Acclaimed L.A. choreographer Adam Linder celebrates the Wattis Institute’s 20th anniversary with his Choreographic Services. In one, a dancer is hired to clean the gallery; in Some Strands of Support, two dancers “perform hair care on a suitably upright object, sculpture, or statue.” Sept. 8–29

58. GENDER-BENDING EXPLORERS
A team of 10 manly men set off to chart the great unknown in Jaclyn Backhaus’s Men on Boats, at A.C.T.’s Strand Theater. The play is based on the journal of real-life explorer John Wesley Powell; the cast is composed entirely of female and gender-fluid actors. Oct. 17–Dec. 16


59–62. SHAKESPEARE, WITH A TWIST:
 Three slightly oblique takes on the Bard.

The immersive-theater troupe We Players performs Caesar Maximus—for its first time with a woman playing Caesar. Through Sept. 30, 

The Houses of Lancaster and York duke it out in Cal Shakes’s The War of the Roses—an amalgam of Henry VI and Richard III. Through Sept. 9

Ubuntu Theater Project leans into the systemic inequity rotting Denmark in Hamlet. Oct. 12–Nov. 4

Thomas Middleditch (Silicon Valley) trades in Pied Piper for a Pan flute as his touring Improvised Shakespeare Company goes script-free with all-Elizabethan dialogue. Nov. 2


63. A PROPOSAL FOR AN IMAGINARY MONUMENT

Forget the paternalistic Early Days at Civic Center. How about a tribute to useless platitudes? It’s among the etched gravures in Sandow Birk’s Imaginary Monuments, a series of depictions of make-believe memorials to both real and imagined texts, at Catharine Clark Gallery. Oct. 20–Dec. 22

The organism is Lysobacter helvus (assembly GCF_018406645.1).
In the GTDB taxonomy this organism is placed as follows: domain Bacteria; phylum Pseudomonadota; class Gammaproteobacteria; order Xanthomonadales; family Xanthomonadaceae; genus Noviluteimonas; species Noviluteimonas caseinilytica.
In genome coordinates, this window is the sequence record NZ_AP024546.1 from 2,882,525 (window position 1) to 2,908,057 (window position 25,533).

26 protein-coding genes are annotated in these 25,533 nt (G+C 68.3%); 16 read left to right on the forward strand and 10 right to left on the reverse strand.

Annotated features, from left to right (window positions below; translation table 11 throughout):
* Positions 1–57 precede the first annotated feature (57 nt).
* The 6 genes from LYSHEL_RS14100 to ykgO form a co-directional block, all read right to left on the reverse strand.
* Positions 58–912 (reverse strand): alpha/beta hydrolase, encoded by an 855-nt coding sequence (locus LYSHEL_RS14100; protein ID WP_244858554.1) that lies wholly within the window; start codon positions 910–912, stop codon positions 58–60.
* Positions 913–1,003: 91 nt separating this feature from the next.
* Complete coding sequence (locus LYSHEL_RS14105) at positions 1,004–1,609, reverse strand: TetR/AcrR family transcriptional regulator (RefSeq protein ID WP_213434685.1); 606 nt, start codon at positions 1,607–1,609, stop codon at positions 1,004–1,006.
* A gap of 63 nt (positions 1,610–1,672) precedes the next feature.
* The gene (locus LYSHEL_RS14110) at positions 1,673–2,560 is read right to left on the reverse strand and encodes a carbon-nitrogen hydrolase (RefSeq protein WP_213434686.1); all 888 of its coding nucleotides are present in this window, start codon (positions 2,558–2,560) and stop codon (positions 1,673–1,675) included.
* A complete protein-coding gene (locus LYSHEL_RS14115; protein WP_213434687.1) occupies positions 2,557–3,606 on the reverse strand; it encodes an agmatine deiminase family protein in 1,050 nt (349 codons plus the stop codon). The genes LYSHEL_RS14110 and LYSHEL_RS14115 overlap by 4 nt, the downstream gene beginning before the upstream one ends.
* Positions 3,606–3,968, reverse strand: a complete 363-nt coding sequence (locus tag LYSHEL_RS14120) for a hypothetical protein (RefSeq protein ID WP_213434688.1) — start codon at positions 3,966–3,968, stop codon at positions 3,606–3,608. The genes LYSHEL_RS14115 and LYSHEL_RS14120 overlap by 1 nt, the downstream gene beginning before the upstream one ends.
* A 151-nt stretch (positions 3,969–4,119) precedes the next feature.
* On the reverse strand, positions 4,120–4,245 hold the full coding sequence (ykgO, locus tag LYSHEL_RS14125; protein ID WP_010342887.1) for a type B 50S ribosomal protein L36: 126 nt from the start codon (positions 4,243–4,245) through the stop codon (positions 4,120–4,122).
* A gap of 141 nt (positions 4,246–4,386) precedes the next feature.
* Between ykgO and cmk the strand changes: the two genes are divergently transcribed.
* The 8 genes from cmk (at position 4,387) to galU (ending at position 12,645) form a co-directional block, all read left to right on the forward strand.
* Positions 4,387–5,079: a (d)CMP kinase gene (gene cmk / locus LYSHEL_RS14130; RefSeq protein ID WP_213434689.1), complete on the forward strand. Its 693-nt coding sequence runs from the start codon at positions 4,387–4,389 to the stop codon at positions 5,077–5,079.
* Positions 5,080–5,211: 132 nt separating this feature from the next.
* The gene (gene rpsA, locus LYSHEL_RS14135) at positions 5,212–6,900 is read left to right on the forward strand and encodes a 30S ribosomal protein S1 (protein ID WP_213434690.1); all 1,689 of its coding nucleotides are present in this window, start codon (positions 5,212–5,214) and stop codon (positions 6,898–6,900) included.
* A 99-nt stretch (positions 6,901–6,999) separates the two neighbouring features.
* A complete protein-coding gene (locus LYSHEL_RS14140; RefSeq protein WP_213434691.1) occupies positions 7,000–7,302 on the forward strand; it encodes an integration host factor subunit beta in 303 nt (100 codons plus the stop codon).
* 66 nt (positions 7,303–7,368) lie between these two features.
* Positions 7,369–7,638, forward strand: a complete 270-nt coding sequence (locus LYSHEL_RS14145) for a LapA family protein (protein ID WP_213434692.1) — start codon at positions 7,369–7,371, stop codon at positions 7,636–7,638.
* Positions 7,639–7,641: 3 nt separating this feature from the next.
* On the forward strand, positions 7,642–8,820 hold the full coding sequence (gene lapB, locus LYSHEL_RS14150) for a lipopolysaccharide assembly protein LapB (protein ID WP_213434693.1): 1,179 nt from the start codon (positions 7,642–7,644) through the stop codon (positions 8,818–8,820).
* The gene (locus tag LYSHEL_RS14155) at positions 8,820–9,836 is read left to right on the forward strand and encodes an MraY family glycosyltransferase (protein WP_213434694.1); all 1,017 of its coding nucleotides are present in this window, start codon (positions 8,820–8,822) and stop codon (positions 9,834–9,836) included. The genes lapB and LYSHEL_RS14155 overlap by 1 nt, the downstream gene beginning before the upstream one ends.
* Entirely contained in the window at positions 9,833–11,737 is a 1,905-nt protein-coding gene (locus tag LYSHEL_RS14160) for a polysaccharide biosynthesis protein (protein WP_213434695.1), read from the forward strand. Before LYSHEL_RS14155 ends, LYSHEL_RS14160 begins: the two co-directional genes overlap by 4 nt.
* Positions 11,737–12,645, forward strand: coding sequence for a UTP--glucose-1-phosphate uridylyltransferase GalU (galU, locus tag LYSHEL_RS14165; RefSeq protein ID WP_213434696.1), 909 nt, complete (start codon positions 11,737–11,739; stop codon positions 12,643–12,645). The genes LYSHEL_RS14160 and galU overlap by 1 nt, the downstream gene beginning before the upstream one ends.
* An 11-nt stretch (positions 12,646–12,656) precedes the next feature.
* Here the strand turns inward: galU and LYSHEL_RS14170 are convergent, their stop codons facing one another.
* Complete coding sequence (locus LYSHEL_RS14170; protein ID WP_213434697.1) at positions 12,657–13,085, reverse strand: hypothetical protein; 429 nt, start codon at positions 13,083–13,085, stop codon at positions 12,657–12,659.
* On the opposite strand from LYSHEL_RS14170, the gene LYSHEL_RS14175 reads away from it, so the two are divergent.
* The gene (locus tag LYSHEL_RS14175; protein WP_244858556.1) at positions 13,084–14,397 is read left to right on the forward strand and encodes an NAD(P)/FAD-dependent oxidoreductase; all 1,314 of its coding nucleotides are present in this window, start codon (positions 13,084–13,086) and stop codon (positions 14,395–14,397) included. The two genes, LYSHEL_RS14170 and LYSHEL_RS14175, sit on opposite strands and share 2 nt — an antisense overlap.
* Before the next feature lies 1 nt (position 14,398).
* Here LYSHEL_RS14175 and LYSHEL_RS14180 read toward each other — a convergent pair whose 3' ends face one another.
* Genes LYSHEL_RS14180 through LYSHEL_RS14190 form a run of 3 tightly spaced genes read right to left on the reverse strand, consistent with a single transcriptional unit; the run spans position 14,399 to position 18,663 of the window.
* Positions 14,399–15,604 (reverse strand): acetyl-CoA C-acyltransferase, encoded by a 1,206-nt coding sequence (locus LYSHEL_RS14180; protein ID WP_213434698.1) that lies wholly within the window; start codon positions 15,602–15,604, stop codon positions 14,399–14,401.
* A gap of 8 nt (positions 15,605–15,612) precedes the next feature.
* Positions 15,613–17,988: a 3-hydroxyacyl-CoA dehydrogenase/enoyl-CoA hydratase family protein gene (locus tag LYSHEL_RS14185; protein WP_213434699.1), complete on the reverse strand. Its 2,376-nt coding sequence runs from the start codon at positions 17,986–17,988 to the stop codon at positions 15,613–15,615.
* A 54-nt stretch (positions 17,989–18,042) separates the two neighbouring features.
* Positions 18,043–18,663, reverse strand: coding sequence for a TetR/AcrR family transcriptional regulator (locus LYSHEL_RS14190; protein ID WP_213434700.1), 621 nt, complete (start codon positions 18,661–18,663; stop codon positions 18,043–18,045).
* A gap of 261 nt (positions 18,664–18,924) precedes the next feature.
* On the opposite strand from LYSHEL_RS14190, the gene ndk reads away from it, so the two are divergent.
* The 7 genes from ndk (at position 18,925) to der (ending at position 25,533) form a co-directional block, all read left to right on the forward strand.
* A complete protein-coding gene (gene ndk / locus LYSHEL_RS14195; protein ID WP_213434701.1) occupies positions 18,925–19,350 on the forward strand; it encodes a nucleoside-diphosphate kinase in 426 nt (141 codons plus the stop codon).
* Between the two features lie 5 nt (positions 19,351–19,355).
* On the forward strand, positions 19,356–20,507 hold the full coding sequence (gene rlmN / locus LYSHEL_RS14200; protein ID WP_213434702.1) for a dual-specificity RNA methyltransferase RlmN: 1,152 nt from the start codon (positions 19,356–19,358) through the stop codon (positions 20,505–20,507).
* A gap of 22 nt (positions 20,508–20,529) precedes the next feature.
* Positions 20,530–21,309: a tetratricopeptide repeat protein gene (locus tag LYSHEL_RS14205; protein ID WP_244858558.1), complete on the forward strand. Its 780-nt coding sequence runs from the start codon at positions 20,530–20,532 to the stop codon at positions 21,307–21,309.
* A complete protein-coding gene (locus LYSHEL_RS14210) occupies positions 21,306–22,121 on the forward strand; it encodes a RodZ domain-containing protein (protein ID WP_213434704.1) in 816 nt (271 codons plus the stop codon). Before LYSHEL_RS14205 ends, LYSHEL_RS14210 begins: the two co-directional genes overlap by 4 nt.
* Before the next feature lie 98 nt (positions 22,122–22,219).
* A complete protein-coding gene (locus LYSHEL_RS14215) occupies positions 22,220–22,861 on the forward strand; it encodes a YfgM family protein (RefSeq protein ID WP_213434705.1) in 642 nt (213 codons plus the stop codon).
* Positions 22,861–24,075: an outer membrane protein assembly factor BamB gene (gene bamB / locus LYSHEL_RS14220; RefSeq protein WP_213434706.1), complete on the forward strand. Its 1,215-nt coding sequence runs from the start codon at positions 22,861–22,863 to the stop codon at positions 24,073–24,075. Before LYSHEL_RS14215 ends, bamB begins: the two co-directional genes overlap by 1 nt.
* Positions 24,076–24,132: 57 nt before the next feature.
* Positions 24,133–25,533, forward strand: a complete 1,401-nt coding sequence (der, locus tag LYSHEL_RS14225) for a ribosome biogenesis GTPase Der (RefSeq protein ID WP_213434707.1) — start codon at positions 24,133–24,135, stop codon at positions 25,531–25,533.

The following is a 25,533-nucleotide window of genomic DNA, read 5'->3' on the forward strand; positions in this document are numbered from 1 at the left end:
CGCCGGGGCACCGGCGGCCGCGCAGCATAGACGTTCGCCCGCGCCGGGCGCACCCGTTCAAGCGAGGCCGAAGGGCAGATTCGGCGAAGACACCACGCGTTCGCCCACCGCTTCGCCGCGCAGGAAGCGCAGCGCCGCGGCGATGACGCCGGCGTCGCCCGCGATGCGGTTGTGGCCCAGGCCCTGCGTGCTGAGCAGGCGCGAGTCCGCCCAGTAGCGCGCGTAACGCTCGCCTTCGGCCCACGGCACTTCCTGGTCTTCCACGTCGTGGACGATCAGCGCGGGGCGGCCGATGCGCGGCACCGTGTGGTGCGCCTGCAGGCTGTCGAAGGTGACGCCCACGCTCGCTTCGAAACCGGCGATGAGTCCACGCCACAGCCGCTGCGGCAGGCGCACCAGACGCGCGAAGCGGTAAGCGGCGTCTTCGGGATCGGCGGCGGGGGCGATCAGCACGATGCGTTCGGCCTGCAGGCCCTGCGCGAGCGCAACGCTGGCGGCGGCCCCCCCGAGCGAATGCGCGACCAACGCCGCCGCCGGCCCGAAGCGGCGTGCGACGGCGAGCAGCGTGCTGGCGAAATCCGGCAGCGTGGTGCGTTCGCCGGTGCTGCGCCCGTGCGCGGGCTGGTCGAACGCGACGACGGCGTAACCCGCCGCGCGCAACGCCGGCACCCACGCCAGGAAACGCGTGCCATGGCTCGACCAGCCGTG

64. AN MTT OLDIE
The San Francisco Symphony gives its first-ever performance of Michael Tilson Thomas’s 1990 composition From the Diary of Anne Frank, first performed with narration by Audrey Hepburn at a UNICEF benefit. This time, the event coincides with the 70th anniversary of the United Nations’ Universal Declaration of Human Rights. Nov. 15–18


65–68. FOUR LOCAL ART LEGENDS: It’s like getting an MFA in an afternoon.

Never-before-shown sketches by Wayne Thiebaud will be on display at SFMOMA along with 35 works Thiebaud pulled from the museum’s vault, among them pieces by Richard Diebenkorn. Sept. 29–Apr. 28, 2019

Legendary Bay Area painter and collage artist Jess has works spanning six decades on view at Hackett Mill ­gallery—including his final painting, made just before his death in 2004. Nov. 8–Jan. 31, 2019

Robert Hudson, the North Bay sculptor who was referred to by Rene di Rosa as the “world’s greatest living artist,” is bringing out several newly restored pieces to be shown at Brian Gross Fine Art, offering a window onto the early work of a Bay Area pioneer. Sept. 8–Oct. 27


69–71. SOME FAMILIAR SOURCE MATERIAL: Old message, new medium.

Bay Area composer Jake Heggie (Moby-Dick, Dead Man Walking) has his operatic rendition of Christmas favorite It’s a Wonderful Life staged by S.F. Opera. Nov. 17–Dec. 9

The world’s most supercalifragilisticexpialidocious babysitter floats to S.F. Playhouse for a revival of Mary Poppins, written by Downton Abbey’s Julian Fellowes. Nov. 14–Jan. 12, 2019

Jonathan Safran Foer’s Everything Is Illuminated has been a semiautobiographical novel, a little-seen film, and a regional-theater hit play, which is now landing at Berkeley’s Aurora Theatre. Nov. 9–Dec. 9


72. THE BOMB AS ART

Iranian American artist Shiva Ahmadi’s works bridge Western and Middle Eastern forms and comment on the sociopolitical moment: Among the explosive pieces on display at Haines Gallery are a series of engraved pressure cookers. Sept. 6–Oct. 28

73. THE SOUND OF WHITE GUILT
Oakland art-pop duo Tune-Yards hit the Fillmore, touring behind I Can Feel You Creep into My Private Life, with bru­tally introspective songs like “Col­onizer.” Oct. 20

74–75. THE TOO-REAL HR MANIFESTO
San Francisco comedian Sarah Cooper offers insights into dealing with the fragile male ego in How to Be Successful Without Hurting Men’s Feelings (Oct. 30, Andrews McMeel). But first, she sat down for an interview with Van Jones in August.